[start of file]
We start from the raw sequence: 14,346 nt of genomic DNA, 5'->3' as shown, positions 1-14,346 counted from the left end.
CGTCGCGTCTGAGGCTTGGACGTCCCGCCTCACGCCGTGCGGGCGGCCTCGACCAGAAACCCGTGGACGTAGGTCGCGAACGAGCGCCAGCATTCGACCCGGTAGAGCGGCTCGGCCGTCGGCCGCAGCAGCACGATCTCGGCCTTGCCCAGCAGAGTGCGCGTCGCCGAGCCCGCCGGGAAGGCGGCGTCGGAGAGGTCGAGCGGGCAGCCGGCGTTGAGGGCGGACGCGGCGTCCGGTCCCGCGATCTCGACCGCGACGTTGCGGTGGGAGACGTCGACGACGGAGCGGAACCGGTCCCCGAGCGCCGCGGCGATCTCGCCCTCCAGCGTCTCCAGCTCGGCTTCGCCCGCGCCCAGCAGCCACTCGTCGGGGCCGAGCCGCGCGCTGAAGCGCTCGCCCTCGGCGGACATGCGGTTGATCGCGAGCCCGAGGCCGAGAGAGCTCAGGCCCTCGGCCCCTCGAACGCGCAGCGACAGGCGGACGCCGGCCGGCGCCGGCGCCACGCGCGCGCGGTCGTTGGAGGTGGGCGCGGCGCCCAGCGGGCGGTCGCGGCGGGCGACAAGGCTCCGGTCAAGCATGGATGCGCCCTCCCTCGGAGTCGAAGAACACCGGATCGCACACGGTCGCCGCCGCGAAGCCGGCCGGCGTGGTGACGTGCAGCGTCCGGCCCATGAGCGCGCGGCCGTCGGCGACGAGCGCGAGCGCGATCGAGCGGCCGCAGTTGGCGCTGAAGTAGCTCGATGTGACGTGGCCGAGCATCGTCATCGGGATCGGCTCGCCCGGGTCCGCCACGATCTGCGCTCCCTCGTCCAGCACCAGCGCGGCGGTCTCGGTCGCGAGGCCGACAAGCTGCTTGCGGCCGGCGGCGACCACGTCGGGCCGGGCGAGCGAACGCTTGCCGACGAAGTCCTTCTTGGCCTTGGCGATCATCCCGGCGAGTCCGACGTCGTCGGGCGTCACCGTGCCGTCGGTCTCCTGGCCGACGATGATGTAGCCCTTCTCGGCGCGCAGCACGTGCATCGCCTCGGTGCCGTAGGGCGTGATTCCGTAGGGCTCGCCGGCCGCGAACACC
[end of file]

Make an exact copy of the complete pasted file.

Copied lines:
We start from the raw sequence: 14,346 nt of genomic DNA, 5'->3' as shown, positions 1-14,346 counted from the left end.
CGTCGCGTCTGAGGCTTGGACGTCCCGCCTCACGCCGTGCGGGCGGCCTCGACCAGAAACCCGTGGACGTAGGTCGCGAACGAGCGCCAGCATTCGACCCGGTAGAGCGGCTCGGCCGTCGGCCGCAGCAGCACGATCTCGGCCTTGCCCAGCAGAGTGCGCGTCGCCGAGCCCGCCGGGAAGGCGGCGTCGGAGAGGTCGAGCGGGCAGCCGGCGTTGAGGGCGGACGCGGCGTCCGGTCCCGCGATCTCGACCGCGACGTTGCGGTGGGAGACGTCGACGACGGAGCGGAACCGGTCCCCGAGCGCCGCGGCGATCTCGCCCTCCAGCGTCTCCAGCTCGGCTTCGCCCGCGCCCAGCAGCCACTCGTCGGGGCCGAGCCGCGCGCTGAAGCGCTCGCCCTCGGCGGACATGCGGTTGATCGCGAGCCCGAGGCCGAGAGAGCTCAGGCCCTCGGCCCCTCGAACGCGCAGCGACAGGCGGACGCCGGCCGGCGCCGGCGCCACGCGCGCGCGGTCGTTGGAGGTGGGCGCGGCGCCCAGCGGGCGGTCGCGGCGGGCGACAAGGCTCCGGTCAAGCATGGATGCGCCCTCCCTCGGAGTCGAAGAACACCGGATCGCACACGGTCGCCGCCGCGAAGCCGGCCGGCGTGGTGACGTGCAGCGTCCGGCCCATGAGCGCGCGGCCGTCGGCGACGAGCGCGAGCGCGATCGAGCGGCCGCAGTTGGCGCTGAAGTAGCTCGATGTGACGTGGCCGAGCATCGTCATCGGGATCGGCTCGCCCGGGTCCGCCACGATCTGCGCTCCCTCGTCCAGCACCAGCGCGGCGGTCTCGGTCGCGAGGCCGACAAGCTGCTTGCGGCCGGCGGCGACCACGTCGGGCCGGGCGAGCGAACGCTTGCCGACGAAGTCCTTCTTGGCCTTGGCGATCATCCCGGCGAGTCCGACGTCGTCGGGCGTCACCGTGCCGTCGGTCTCCTGGCCGACGATGATGTAGCCCTTCTCGGCGCGCAGCACGTGCATCGCCTCGGTGCCGTAGGGCGTGATTCCGTAGGGCTCGCCGGCCGCGAACACC